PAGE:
Tiger Maremela

Images: www.streetetiquette.com

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charlielikesdragons:

reminder that no one is required to love their parents because a lot of people do have genuinely shitty parents and if you invalidate people’s feelings about their toxic parents i’ll probably punch you in the throat

(via fsufeministalumna)

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atlasobscura:

A Photographer Finds the Ghost of Woodie Guthrie in an Abandoned Asylum

In the legend of folk icon Woody Guthrie, his final 15 years as a hospital patient tormented byHuntington’s Disease are often forgotten. The vibrant musician from Oklahoma boiled over with hundreds of songs of worker empowerment, and odes to the downtrodden burst from his guitar slapped with the words: “This Machine Kills Fascists.” His "This Land Is Your Land" is practically an alternative populist national anthem. Yet his final years are also a part of who he was, even as his mental and physical abilities deteriorated with the degenerative hereditary disease so that he couldn’t even hold a guitar. 

Photographer Phillip Buehler set out to document the abandoned Greystone Park Psychiatric Hospital in Morris Plains, New Jersey, where Guthrie was a patient from 1956 to 1961. Buehler has been photographing “modern ruins” for decades, and wanted to document this old 19th century ruined building before it faded from memory. 

For more of Phillip Buehler’s photography of Woody Guthrie’s final years, keep reading on Atlas Obscura… 

(If you find yourself in the NYC area this weekend, Buehler will be at the Va

(via shannibal-cannibal)

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humansofnewyork:

"One day a crazy looking homeless guy came to the door, and we were about to close the door on him, but my mother saw him and shouted: ‘Hey Eugene!’ She knew his name! Then she ran around the kitchen putting all sorts of food into tupperware, and brought it out to him. After he left, we asked my mom why she gave him so much food. She told us: ‘You never know how Jesus is going to look when he shows up.’ She was always saying that— it was a spiritual thing. Then you know what happened? Two months later, that same man showed up on the door step, clean shaven, and wearing a suit. And he had an envelope with money for my mother. ‘Ms. Rosa always believed in me,’ he said. I’ll never forget it! Eugene was his name."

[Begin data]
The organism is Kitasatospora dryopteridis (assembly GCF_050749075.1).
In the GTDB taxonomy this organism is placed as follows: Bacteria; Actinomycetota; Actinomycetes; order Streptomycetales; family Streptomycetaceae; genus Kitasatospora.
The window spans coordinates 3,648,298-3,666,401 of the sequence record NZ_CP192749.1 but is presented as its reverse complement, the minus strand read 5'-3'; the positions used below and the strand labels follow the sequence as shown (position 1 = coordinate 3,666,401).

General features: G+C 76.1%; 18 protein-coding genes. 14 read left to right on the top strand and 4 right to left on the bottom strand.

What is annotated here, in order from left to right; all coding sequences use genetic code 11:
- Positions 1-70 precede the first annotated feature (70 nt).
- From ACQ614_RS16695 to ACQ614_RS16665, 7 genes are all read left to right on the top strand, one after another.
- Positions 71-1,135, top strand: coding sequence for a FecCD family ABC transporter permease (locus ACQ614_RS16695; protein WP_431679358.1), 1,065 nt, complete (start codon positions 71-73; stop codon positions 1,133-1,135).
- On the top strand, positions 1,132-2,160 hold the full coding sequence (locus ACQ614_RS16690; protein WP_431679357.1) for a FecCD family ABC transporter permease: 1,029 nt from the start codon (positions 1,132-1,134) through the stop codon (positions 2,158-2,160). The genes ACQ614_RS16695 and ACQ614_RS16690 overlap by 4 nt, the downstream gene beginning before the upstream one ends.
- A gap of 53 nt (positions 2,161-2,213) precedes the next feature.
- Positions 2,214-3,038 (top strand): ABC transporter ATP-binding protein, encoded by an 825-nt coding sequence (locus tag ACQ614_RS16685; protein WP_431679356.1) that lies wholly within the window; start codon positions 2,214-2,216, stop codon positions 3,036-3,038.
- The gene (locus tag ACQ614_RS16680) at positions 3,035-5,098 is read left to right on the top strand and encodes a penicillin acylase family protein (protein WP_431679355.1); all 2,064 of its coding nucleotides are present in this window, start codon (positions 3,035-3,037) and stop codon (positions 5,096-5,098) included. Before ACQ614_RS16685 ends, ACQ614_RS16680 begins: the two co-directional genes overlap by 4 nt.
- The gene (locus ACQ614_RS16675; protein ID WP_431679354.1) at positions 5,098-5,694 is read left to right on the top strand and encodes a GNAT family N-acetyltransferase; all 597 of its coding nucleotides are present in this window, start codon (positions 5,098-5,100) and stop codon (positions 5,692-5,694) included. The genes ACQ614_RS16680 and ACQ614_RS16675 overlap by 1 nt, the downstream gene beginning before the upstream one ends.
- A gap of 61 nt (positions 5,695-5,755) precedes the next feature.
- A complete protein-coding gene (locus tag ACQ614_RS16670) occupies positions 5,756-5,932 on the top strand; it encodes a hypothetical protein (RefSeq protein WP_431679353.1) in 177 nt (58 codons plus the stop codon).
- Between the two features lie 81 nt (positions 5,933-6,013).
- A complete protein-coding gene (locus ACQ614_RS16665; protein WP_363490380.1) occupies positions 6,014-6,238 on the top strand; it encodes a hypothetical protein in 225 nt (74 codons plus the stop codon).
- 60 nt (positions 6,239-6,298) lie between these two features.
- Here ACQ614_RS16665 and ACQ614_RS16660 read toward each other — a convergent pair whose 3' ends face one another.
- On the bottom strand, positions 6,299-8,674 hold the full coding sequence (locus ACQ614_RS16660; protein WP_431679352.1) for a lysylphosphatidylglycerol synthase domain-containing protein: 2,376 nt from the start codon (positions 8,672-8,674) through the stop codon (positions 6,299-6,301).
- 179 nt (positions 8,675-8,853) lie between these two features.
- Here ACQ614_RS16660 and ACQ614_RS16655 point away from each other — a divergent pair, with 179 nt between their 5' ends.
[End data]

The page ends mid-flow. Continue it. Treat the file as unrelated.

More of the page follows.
Stories like this are why I still have so much respect for religious folk, even after an upbringing in the most toxic religious atmosphere you can imagine and a decade since I came out as an atheist. Most of the other atheists I know get really eye-rolly at this stuff and talk shit about how the fear of going to hell can motivate people to do all kinds of things (that they’d never do otherwise, some see fit to add), but I don’t hear that in this; instead I hear someone saying they recognize a little piece of divinity in everyone they meet. I don’t call it divine, but I see it too, and I feel fulfilled when I think of my connection to other human beings, even though I don’t call that spiritual. And you know what? I’ve never seen any of those jerks give so much as a dollar to someone in need.

humansofnewyork:

"One day a crazy looking homeless guy came to the door, and we were about to close the door on him, but my mother saw him and shouted: ‘Hey Eugene!’ She knew his name! Then she ran around the kitchen putting all sorts of food into tupperware, and brought it out to him. After he left, we asked my mom why she gave him so much food. She told us: ‘You never know how Jesus is going to look when he shows up.’ She was always saying that— it was a spiritual thing. Then you know what happened? Two months later, that same man showed up on the door step, clean shaven, and wearing a suit. And he had an envelope with money for my mother. ‘Ms. Rosa always believed in me,’ he said. I’ll never forget it! Eugene was his name."

Stories like this are why I still have so much respect for religious folk, even after an upbringing in the most toxic religious atmosphere you can imagine and a decade since I came out as an atheist. Most of the other atheists I know get really eye-rolly at this stuff and talk shit about how the fear of going to hell can motivate people to do all kinds of things (that they’d never do otherwise, some see fit to add), but I don’t hear that in this; instead I hear someone saying they recognize a little piece of divinity in everyone they meet. I don’t call it divine, but I see it too, and I feel fulfilled when I think of my connection to other human beings, even though I don’t call that spiritual. And you know what? I’ve never seen any of those jerks give so much as a dollar to someone in need.

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overlypolitebisexual:

i have a total MANcrush on that guy in those MEggings and the GUYliner that’s eating a MANyogurt and probably washes himself with a MANwasher don’t forget i am a MAN haha total DUDE right here being so MANsecure about my MANsculinity i have to add the word MAN into everything i say to remind you

(via blue-author)